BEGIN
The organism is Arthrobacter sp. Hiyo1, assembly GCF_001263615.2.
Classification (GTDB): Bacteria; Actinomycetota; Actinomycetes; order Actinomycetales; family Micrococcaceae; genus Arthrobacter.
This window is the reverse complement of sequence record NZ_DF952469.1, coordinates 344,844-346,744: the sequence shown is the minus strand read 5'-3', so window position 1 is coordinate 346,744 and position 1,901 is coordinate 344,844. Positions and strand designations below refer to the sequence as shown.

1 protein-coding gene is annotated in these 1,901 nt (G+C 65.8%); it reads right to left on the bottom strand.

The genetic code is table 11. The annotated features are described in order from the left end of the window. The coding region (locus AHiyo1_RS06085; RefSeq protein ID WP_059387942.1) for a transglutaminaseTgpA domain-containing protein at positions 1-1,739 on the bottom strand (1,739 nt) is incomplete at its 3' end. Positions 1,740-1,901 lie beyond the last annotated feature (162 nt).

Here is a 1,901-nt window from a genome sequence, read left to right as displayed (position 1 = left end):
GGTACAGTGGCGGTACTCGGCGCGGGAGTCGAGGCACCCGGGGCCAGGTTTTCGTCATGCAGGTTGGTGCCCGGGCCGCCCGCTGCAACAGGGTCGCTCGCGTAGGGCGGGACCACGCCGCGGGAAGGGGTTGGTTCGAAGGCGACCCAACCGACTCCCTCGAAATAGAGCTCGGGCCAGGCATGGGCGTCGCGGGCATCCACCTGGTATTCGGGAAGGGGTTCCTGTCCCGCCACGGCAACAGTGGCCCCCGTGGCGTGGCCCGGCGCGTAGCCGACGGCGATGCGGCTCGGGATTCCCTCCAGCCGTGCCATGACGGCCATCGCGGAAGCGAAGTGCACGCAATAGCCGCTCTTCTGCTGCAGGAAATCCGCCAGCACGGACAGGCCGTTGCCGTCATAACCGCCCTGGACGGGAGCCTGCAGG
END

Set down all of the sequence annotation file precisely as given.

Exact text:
The organism is Arthrobacter sp. Hiyo1, assembly GCF_001263615.2.
Classification (GTDB): Bacteria; Actinomycetota; Actinomycetes; order Actinomycetales; family Micrococcaceae; genus Arthrobacter.
This window is the reverse complement of sequence record NZ_DF952469.1, coordinates 344,844-346,744: the sequence shown is the minus strand read 5'-3', so window position 1 is coordinate 346,744 and position 1,901 is coordinate 344,844. Positions and strand designations below refer to the sequence as shown.

1 protein-coding gene is annotated in these 1,901 nt (G+C 65.8%); it reads right to left on the bottom strand.

The genetic code is table 11. The annotated features are described in order from the left end of the window. The coding region (locus AHiyo1_RS06085; RefSeq protein ID WP_059387942.1) for a transglutaminaseTgpA domain-containing protein at positions 1-1,739 on the bottom strand (1,739 nt) is incomplete at its 3' end. Positions 1,740-1,901 lie beyond the last annotated feature (162 nt).

Here is a 1,901-nt window from a genome sequence, read left to right as displayed (position 1 = left end):
GGTACAGTGGCGGTACTCGGCGCGGGAGTCGAGGCACCCGGGGCCAGGTTTTCGTCATGCAGGTTGGTGCCCGGGCCGCCCGCTGCAACAGGGTCGCTCGCGTAGGGCGGGACCACGCCGCGGGAAGGGGTTGGTTCGAAGGCGACCCAACCGACTCCCTCGAAATAGAGCTCGGGCCAGGCATGGGCGTCGCGGGCATCCACCTGGTATTCGGGAAGGGGTTCCTGTCCCGCCACGGCAACAGTGGCCCCCGTGGCGTGGCCCGGCGCGTAGCCGACGGCGATGCGGCTCGGGATTCCCTCCAGCCGTGCCATGACGGCCATCGCGGAAGCGAAGTGCACGCAATAGCCGCTCTTCTGCTGCAGGAAATCCGCCAGCACGGACAGGCCGTTGCCGTCATAACCGCCCTGGACGGGAGCCTGCAGG